Schoolyard News reports on an effort to get a (non-binding) question on the November ballot on whether to return to an elected School Committee.
WBUR asks if it's time to end Boston's status as the only place in the state without an elected School Committee. The Dorchester Reporter surveys people running for mayor and City Council on the issue. Of course, there's a Twitter feed.
John Barros yesterday called for the city to use its AAA bond rating and borrow $4 billion to finally fix every last Boston school and bring them into the 21st century with "inspiring classrooms, science labs, libraries, athletic spaces, art studios and theaters," - and with expansions to create "neighborhood campus areas with outdoor spaces that aid in heat and flood mitigation, outdoor classrooms, play spaces, and community spaces."
Barros also launched his first TV ad:
Allston/Brighton state Rep. Mike Moran and City Councilor Liz Breadon today announced they're supporting Michelle Wu for mayor in September.
Jamaica Plain News reports that at-large Council candidate Alex Gray, who is blind, on Wednesday will lead several other candidates for council seats and at least one mayoral candidate, John Barros, in a blindfolded tour around City Hall Plaza to show them the challenges blind residents face.
The candidates will be able to use canes and will be assisted for safety by individuals from Gray's campaign.
Starts at 10:30 a.m.
Incumbent at-large Councilor Julia Mejia yesterday endorsed another at-large candidate, Carla Monteiro; the two will now do some joint campaigning.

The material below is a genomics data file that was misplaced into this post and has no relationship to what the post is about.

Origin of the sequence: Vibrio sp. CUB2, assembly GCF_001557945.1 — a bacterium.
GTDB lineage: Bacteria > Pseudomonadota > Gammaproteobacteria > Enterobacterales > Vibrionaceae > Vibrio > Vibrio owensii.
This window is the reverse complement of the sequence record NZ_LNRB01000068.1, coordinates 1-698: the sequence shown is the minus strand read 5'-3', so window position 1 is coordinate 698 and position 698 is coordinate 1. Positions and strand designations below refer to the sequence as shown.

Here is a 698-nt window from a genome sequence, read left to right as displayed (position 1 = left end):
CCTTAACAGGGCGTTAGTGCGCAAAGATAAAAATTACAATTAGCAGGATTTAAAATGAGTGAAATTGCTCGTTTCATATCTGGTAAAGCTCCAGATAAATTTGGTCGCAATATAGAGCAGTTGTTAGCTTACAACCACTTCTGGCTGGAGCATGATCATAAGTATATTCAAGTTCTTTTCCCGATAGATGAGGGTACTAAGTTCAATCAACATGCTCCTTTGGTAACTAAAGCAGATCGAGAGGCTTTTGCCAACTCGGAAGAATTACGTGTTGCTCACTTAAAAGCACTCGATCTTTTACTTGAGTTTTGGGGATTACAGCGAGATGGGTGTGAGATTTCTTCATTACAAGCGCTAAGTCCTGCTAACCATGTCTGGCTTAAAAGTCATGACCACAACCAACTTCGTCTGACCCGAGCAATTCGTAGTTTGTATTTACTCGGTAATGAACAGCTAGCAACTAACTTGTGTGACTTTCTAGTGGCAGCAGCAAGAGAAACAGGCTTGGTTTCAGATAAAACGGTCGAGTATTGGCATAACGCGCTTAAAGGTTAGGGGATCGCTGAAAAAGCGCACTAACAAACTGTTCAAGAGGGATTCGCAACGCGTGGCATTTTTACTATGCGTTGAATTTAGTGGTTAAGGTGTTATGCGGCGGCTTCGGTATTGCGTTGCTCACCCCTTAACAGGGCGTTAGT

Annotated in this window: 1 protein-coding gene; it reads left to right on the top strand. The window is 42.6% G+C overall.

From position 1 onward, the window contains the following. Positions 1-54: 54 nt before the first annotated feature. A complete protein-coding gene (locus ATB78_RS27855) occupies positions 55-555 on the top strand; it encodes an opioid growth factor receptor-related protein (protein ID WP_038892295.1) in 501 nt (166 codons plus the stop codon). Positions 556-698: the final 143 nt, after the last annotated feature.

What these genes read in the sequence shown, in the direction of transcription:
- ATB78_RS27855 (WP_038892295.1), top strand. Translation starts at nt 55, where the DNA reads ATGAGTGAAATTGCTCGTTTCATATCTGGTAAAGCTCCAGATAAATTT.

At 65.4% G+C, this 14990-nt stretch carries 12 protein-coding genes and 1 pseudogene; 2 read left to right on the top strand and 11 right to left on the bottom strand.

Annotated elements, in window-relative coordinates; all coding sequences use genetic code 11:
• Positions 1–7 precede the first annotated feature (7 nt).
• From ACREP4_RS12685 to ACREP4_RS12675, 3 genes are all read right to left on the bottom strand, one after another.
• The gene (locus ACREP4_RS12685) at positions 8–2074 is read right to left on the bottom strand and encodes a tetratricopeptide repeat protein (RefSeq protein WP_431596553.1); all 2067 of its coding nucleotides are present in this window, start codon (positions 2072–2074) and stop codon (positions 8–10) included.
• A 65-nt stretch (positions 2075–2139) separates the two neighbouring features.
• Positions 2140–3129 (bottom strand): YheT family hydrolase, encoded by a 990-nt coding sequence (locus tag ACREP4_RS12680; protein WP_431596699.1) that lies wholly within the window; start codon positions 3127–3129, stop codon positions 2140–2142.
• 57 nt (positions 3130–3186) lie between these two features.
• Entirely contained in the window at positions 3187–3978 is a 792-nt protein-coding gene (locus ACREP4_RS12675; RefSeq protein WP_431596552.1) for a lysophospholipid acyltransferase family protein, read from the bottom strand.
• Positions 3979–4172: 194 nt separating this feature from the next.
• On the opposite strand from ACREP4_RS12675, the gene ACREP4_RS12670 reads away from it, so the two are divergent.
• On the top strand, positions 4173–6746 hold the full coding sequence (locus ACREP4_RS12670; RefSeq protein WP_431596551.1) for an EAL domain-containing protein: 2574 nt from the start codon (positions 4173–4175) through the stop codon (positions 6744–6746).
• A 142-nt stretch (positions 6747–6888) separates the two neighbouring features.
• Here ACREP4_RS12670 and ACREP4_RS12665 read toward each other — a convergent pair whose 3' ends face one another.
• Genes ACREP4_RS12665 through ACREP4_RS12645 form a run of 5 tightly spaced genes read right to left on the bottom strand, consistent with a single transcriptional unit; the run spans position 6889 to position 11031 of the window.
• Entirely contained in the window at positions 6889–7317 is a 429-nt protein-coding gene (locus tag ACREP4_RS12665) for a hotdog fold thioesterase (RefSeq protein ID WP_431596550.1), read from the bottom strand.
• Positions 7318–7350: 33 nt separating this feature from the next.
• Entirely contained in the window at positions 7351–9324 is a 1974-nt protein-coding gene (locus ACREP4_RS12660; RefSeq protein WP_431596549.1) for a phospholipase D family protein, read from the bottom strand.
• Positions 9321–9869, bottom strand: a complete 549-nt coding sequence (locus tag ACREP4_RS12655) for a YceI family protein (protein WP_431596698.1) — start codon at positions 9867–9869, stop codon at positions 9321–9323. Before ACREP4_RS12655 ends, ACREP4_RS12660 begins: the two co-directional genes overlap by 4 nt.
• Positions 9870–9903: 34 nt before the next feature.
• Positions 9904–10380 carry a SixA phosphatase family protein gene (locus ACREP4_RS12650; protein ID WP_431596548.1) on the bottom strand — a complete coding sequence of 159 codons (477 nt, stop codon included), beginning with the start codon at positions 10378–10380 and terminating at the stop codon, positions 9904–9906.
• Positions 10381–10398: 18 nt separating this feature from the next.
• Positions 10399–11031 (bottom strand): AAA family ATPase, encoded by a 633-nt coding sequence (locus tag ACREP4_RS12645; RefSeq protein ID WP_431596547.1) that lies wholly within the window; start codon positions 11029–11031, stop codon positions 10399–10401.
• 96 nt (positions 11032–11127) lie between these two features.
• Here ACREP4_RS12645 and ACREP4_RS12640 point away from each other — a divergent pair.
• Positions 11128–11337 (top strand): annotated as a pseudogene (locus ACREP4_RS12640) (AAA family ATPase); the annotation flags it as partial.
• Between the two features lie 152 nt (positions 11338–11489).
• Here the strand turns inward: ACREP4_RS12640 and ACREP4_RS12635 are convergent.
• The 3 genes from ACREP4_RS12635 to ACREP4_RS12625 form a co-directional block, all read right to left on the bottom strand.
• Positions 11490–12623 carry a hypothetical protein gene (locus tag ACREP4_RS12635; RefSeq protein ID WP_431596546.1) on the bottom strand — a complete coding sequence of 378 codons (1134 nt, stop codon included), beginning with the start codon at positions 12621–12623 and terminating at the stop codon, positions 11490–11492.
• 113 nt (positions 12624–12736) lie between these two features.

All too often, candidates with meaningful community ties and impressive stories of strength can be overlooked by the establishment in favor of those with stronger political or financial connections. Today, with my endorsement of Carla Monteiro for Boston City Council At-Large, we are choosing to disrupt this narrative. I am proud to support this fearless woman who transformed her dream into a reality and beat the odds to find success and stability for her family. I see so much of myself in her story as an organizer, immigrant, and Black woman - and I know that I am not alone.
Right to the City Vote, "a coalition formed in 2013 and focused on the political power-building of Boston’s working-class, immigrant, communities of color," today announced it's backing Ruthzee Louijeune, David Halbert and Julia Mejia for three of the four at-large seats on the council, as well as Joel Richards in District 4 (Dorchester), Kendra Hicks in District 6 (Jamaica Plain, West Roxbury, Mission Hill) and Tania Fernandes Anderson in District 7 (Roxbury).
The Scope interviews Brandy Brooks, running for the District 7 (Roxbury) council seat Kim Janey is giving up.